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Menlo Innovations

(734) 665-1847
410 N. 4th Ave., Godfrey Building, 3rd Floor
Ann Arbor, Michigan 48104

Rich Sheridan

Lots of people were happy when Accuri Cytometers was acquired for a reported $205 million two years ago. That list included the usual suspects of the startup’s executives and investors.

It also included one of its vendors, Menlo Innovations. The downtown Ann Arbor-based software firm has track record of trading a few of its billable hours for equity in the startups.

"We are simply trading away some of our receipts for equity or a future royalty payment," says Rich Sheridan, CEO of Menlo Innovations. "The more work we do the more valuable that piece becomes subject to the longterm valuation of the company. We don't come in saying we want 10 percent of your company. We say we're willing to trade this much cash and we want to be treated like any other investor."

The 12-year-old company has made about 20 of these deals. Four went belly up, a couple are doing quite nicely and the rest somewhere in the middle. That's a batting average on par with most accredited investors. That experience helped Sheridan become a bit of a eagle eye when it comes to spotting winners in the high-stakes world of startups.

When entrepreneurs come through his door he knows what traits to look for and which ones to avoid. For instance, good chemistry between the startup and Menlo Innovations is key.

"In some ways it's a marriage," Sheridan says. "We're going to be entering into a pretty-serious contract and relationship with these guys that includes us betting on the future outcome of their company. We think we're pretty darn good at what we do but we're not the whole equation."

The chemistry between the team members in the startup is just as important.

"We have seen founder teams that walk into our door and shake hands with each other every time they met at our place," Sheridan says. "It's a problem if the only time they are getting together is the time they are getting together with us. We don't think they are forming much a team on their side."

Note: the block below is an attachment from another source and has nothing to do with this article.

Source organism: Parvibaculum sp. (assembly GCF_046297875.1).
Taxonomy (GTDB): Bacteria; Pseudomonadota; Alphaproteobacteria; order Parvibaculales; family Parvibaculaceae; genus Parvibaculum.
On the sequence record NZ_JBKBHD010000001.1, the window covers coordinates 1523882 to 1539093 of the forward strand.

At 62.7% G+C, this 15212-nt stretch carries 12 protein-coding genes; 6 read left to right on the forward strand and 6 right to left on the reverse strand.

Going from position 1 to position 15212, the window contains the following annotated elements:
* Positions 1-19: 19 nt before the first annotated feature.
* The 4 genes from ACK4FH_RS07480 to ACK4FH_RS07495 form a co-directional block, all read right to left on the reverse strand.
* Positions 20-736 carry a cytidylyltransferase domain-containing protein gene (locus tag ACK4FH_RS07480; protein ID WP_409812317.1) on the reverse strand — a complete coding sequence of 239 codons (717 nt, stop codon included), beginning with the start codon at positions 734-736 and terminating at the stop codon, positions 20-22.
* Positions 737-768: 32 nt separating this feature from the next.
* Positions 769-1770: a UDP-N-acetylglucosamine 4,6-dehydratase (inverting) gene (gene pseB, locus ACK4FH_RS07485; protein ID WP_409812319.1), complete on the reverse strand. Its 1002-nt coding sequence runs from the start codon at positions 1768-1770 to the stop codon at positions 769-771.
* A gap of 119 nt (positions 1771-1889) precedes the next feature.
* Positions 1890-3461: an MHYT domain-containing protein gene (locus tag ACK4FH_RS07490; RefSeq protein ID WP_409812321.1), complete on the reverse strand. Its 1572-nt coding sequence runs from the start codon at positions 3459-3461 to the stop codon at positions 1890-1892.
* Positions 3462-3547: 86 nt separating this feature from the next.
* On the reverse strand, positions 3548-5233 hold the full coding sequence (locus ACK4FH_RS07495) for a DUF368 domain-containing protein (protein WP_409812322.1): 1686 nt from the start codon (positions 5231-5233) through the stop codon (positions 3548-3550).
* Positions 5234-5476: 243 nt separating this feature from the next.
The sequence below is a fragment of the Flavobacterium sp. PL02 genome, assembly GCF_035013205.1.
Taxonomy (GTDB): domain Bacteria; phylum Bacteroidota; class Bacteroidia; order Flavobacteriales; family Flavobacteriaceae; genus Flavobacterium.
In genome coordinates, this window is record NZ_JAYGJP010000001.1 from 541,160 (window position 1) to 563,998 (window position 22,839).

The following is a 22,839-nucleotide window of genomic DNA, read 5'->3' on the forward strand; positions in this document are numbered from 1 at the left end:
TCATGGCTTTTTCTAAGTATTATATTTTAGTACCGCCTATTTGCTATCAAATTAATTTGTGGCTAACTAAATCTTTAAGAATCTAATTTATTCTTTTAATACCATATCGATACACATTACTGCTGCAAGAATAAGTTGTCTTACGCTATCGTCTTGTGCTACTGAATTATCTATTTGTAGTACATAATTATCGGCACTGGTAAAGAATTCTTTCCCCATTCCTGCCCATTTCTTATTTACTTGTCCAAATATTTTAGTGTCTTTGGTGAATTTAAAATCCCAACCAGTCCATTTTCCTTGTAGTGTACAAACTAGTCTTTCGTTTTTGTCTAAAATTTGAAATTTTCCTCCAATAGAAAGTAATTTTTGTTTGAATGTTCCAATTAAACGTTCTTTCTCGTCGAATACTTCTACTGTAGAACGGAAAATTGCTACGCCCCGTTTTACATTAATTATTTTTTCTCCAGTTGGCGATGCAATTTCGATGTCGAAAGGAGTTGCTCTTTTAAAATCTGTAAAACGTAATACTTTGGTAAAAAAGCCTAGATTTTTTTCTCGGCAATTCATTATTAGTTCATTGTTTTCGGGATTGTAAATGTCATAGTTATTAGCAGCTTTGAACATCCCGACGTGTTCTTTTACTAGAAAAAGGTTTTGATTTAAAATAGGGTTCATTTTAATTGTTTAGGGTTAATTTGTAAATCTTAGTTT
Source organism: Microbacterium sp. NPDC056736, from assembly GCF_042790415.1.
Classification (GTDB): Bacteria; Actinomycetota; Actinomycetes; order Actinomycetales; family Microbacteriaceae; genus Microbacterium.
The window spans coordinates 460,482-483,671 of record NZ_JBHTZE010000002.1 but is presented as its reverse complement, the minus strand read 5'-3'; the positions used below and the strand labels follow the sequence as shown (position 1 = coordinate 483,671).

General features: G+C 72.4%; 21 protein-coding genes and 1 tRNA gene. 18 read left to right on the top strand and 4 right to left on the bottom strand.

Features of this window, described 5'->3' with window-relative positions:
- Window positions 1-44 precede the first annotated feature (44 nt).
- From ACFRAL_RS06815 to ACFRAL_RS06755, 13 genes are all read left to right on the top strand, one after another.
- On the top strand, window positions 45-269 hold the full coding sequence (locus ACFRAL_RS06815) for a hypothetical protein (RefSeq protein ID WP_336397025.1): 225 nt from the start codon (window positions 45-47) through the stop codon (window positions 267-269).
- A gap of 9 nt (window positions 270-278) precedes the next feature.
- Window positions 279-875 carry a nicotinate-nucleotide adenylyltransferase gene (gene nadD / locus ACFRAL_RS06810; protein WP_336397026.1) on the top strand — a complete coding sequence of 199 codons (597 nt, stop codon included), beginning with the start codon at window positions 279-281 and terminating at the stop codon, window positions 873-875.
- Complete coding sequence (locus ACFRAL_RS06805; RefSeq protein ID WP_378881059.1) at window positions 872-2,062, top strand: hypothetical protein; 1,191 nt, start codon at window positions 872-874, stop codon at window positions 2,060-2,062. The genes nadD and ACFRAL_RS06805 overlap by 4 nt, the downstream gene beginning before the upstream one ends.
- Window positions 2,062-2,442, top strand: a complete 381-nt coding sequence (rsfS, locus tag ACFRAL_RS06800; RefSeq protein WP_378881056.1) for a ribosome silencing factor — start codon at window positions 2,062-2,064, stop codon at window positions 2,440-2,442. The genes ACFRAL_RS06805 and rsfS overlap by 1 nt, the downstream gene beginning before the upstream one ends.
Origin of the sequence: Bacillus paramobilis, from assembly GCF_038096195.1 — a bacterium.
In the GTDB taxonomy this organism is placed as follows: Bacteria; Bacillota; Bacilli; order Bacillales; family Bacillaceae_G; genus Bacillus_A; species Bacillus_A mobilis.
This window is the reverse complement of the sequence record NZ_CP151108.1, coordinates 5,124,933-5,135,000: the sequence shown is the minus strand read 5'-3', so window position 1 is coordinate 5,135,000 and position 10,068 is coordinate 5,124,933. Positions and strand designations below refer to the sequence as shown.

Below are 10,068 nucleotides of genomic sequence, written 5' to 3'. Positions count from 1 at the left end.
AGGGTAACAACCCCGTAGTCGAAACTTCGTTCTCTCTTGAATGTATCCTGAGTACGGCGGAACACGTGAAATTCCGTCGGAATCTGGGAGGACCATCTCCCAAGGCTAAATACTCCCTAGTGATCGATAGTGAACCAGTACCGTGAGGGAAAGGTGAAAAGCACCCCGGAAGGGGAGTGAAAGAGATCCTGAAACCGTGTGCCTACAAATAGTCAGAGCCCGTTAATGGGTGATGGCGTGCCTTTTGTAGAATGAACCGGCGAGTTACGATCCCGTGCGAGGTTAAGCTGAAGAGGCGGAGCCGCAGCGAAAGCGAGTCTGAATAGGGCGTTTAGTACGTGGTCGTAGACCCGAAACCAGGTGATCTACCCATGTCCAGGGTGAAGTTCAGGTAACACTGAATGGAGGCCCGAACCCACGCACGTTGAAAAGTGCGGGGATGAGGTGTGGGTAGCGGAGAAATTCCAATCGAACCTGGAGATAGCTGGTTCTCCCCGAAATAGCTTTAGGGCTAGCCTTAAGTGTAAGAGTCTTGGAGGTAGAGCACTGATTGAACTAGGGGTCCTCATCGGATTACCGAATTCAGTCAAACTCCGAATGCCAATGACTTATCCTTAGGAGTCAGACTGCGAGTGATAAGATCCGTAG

Sheridan also looks for entrepreneurs ready to put in work. Not the ones looking for some sort of Menlo miracle that creates a money-making company that runs itself and ensures early retirement.

"This isn't a lottery ticket for them," Sheridan says. "There are very, very few lottery ticket wins in the lottery system. There are even fewer lottery ticket wins in the startup system."

What normally happens is Sheridan and his team will get to know their potential suitors on a small project first.

"It's the equivalent of the progression toward marriage," Sheridan says, explaining it's like going from dating to becoming a couple to engagement and then the wedding. "Nothing defines a relationship better than working together."

That's what happened with Accuri Cytometers. Menlo Innovations had previously worked with its then CEO, Jen Baird, on a small project before she proposed a Accuri/Menlo partnership. It didn't take long for Sheridan and his team to notice that she was building a winner.

"The thing we noticed about Jen was she brought in really good people," Sheridan says. "She built a great team in her startup. That's a bit of a trick because they're not being paid well either. They are probably betting on the outcome like we are. Jen’s ability to sell the vision of a company was pretty darn good."

Plus, she was always testing it out in the real world. Sheridan saw that she didn't know all the answers and she wasn't going to let her pride get in the way of asking important questions to build great companies. He knew he had a partner worth betting on.

"We take a very longterm view on these," Sheridan says. "We don't expect a lottery ticket on our side either. We know it's a lot of hard work."

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